Review of JOE HUNT TRIO CD -DREAMBOXMEDIA 1067.
I'm Glad There is You/ Mr. Bim/ Solar/ Everything I Love/ I Hear a Rhapsody, Over the Rainbow/ Twelve Tone Tune Stars/ Three for BE/ The Sweetest Sounds I Ever Heard
Joe Hunt, d; Steve Rudolph, p; Steve Meashey, b
Saylorsburg, PA, Dec. 15-16 2002
Yes, that Joe Hunt from Stan Getz' group back in the '60s. Since then his appearances on disc have been infrequent and mostly out-of-the-way; it¹s a real pleasure to see him back in the studio. His new trio is unapologetically modeled after the classic Bill Evans trio, and the disc's program includes "Solar", "Gloria's Step", and "Twelve Tone Tune" from the Evans book, as well as an homage "Three for B. E.".
In the rather cramped liner notes is a description of pianist, Steve Rudolph as "an artist who projects strength and soul within a lyrical framework," whose "technical ability allows the music to speak to listeners without drawing attention to himself" - if so, he's failed, because this is playing of a caliber to turn heads. On up tempo tracks he is graceful without glibness, his lines so light and fleet they barely touch the ground; when he plays a ballad such as "Over the Rainbow", he is expressive but also bracingly clear-sighted and unsentimental. This is Evans with the pep and imagination still present, rather than the kind of innocuous redaction of his style one so often encounters among his followers. Rudolph, Hunt and bassist Meashey make this kind of jazz sound fresh and sometimes (on fast pieces like "Solar" and "The Sweetest Sounds I Ever Heard") genuinely exhilarating. It's a first rate disc, and deserves widespread attention among enthusiasts of the traditional piano trio.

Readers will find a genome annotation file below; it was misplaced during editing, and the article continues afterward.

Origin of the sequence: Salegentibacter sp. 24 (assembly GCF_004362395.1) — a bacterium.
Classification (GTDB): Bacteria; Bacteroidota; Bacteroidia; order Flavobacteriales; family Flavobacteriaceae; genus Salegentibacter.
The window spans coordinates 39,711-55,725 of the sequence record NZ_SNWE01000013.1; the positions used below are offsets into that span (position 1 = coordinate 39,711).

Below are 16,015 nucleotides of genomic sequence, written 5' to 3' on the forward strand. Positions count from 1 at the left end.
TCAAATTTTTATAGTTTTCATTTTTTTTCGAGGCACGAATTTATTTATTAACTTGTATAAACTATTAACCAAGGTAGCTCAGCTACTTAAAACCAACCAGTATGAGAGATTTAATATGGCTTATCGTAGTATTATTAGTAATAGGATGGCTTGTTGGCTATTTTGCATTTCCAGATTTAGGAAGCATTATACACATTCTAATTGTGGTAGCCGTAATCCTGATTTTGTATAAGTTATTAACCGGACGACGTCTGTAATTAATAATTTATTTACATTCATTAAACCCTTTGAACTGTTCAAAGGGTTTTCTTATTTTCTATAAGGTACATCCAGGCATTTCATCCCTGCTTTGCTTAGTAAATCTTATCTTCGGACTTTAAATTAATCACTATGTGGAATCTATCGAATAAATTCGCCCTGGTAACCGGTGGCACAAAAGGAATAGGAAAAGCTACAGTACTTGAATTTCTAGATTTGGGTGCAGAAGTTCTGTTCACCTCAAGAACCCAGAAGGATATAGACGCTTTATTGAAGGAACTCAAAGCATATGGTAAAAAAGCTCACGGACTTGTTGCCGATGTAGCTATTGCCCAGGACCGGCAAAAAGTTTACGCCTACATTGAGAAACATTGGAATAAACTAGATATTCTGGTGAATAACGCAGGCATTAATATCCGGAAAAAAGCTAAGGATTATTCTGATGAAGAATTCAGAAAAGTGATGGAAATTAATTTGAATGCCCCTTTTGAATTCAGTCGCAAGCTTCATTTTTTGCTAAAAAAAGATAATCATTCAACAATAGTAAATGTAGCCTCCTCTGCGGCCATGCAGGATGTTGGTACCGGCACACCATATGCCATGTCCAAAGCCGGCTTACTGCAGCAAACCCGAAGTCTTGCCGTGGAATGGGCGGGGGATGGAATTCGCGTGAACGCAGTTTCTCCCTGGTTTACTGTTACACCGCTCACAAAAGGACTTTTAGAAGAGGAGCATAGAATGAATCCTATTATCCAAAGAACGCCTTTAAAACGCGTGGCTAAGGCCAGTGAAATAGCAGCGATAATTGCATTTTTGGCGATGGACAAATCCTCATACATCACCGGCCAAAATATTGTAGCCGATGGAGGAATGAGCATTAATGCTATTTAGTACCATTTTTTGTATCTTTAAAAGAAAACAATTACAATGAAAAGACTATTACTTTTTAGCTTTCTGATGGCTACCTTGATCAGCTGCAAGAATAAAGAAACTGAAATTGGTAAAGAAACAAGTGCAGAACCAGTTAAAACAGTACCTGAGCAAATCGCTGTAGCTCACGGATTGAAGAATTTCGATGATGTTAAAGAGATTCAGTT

CADENCE MAGAZINE Vol. 26 No. 12 December 2000
Review of Christmas with the Steve Rudolph Trio RLCD1054
Pianist Steve Rudolph demonstrates that one needn’t compromise one’s aesthetic values when doing a Christmas album. Though the repertoire consists of the usual suspects of holiday pop songs and carols, Rudolph comes about as close to having a Christmas album with year ‘round appeal as one can. (I happen to believe that’s an impossible measure anyway.) It makes me curious to hear what he plays the other eleven months of the year.